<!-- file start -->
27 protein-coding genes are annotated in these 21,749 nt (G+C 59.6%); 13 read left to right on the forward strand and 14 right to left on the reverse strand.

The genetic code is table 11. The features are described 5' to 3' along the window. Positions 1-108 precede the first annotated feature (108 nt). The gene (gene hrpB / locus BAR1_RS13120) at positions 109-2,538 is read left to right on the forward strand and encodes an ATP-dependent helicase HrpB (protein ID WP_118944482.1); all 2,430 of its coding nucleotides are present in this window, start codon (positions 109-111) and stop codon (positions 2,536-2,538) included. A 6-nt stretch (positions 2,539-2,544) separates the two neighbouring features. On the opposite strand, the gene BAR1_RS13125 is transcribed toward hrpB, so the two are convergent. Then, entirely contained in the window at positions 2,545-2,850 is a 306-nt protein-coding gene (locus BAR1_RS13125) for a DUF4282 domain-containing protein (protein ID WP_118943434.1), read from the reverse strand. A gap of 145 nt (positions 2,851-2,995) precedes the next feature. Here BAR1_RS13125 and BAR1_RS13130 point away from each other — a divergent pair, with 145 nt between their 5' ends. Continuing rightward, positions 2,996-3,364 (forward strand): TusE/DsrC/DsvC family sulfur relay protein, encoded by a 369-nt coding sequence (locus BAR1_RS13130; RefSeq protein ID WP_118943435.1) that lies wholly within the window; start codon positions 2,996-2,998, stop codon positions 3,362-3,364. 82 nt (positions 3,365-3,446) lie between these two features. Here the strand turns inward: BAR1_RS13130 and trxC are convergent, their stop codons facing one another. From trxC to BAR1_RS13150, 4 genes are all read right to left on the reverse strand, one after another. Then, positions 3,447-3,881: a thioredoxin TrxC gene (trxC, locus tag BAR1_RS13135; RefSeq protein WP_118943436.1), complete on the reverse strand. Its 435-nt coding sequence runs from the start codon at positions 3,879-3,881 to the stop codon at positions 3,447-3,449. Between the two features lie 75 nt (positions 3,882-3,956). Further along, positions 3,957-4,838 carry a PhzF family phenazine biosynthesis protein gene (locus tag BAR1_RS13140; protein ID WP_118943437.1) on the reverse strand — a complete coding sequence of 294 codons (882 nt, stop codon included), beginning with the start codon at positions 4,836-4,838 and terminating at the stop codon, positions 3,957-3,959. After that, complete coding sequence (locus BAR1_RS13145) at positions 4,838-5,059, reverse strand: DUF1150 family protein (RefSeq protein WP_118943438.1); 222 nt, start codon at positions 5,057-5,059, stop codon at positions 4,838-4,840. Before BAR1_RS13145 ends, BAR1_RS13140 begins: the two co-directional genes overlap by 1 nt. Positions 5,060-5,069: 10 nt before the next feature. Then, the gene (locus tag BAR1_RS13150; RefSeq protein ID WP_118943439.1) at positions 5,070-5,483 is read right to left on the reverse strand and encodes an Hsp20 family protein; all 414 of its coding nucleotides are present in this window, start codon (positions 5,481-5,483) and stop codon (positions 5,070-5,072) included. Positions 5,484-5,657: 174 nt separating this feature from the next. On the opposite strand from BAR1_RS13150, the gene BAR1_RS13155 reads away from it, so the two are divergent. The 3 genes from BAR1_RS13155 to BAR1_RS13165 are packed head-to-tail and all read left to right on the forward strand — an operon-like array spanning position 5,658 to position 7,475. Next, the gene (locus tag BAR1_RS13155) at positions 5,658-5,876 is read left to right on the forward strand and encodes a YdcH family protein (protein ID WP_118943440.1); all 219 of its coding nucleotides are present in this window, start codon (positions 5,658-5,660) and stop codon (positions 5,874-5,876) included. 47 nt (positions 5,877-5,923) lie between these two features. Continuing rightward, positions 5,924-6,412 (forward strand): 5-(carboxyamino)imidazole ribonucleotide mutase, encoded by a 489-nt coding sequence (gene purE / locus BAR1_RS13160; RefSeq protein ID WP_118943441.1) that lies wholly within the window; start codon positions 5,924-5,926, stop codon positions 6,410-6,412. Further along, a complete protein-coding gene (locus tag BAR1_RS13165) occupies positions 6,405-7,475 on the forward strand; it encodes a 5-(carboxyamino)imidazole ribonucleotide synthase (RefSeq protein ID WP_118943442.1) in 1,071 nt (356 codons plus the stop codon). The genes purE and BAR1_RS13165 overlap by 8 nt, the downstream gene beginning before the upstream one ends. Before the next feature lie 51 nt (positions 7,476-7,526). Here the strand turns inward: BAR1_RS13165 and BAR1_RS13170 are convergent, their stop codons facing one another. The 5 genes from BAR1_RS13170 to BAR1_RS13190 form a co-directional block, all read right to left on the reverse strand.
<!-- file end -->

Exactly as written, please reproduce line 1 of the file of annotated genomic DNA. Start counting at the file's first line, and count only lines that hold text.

27 protein-coding genes are annotated in these 21,749 nt (G+C 59.6%); 13 read left to right on the forward strand and 14 right to left on the reverse strand.